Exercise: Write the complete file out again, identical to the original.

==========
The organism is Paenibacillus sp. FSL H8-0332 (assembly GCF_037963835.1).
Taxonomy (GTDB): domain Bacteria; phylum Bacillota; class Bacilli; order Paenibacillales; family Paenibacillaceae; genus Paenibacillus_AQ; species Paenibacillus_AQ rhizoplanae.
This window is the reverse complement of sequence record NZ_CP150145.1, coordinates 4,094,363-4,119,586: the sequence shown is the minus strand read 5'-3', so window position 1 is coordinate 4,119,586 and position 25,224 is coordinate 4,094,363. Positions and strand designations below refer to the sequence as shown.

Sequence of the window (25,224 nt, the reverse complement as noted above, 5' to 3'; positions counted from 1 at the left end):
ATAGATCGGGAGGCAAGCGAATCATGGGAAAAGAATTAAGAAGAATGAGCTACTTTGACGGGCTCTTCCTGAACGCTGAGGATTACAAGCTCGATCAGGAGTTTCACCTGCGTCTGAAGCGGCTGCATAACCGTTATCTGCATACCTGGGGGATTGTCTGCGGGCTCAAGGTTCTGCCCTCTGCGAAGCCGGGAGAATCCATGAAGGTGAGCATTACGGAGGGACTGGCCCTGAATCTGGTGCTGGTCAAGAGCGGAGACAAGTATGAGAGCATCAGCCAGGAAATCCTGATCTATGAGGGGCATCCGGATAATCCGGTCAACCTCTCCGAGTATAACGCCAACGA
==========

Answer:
The organism is Paenibacillus sp. FSL H8-0332 (assembly GCF_037963835.1).
Taxonomy (GTDB): domain Bacteria; phylum Bacillota; class Bacilli; order Paenibacillales; family Paenibacillaceae; genus Paenibacillus_AQ; species Paenibacillus_AQ rhizoplanae.
This window is the reverse complement of sequence record NZ_CP150145.1, coordinates 4,094,363-4,119,586: the sequence shown is the minus strand read 5'-3', so window position 1 is coordinate 4,119,586 and position 25,224 is coordinate 4,094,363. Positions and strand designations below refer to the sequence as shown.

Sequence of the window (25,224 nt, the reverse complement as noted above, 5' to 3'; positions counted from 1 at the left end):
ATAGATCGGGAGGCAAGCGAATCATGGGAAAAGAATTAAGAAGAATGAGCTACTTTGACGGGCTCTTCCTGAACGCTGAGGATTACAAGCTCGATCAGGAGTTTCACCTGCGTCTGAAGCGGCTGCATAACCGTTATCTGCATACCTGGGGGATTGTCTGCGGGCTCAAGGTTCTGCCCTCTGCGAAGCCGGGAGAATCCATGAAGGTGAGCATTACGGAGGGACTGGCCCTGAATCTGGTGCTGGTCAAGAGCGGAGACAAGTATGAGAGCATCAGCCAGGAAATCCTGATCTATGAGGGGCATCCGGATAATCCGGTCAACCTCTCCGAGTATAACGCCAACGA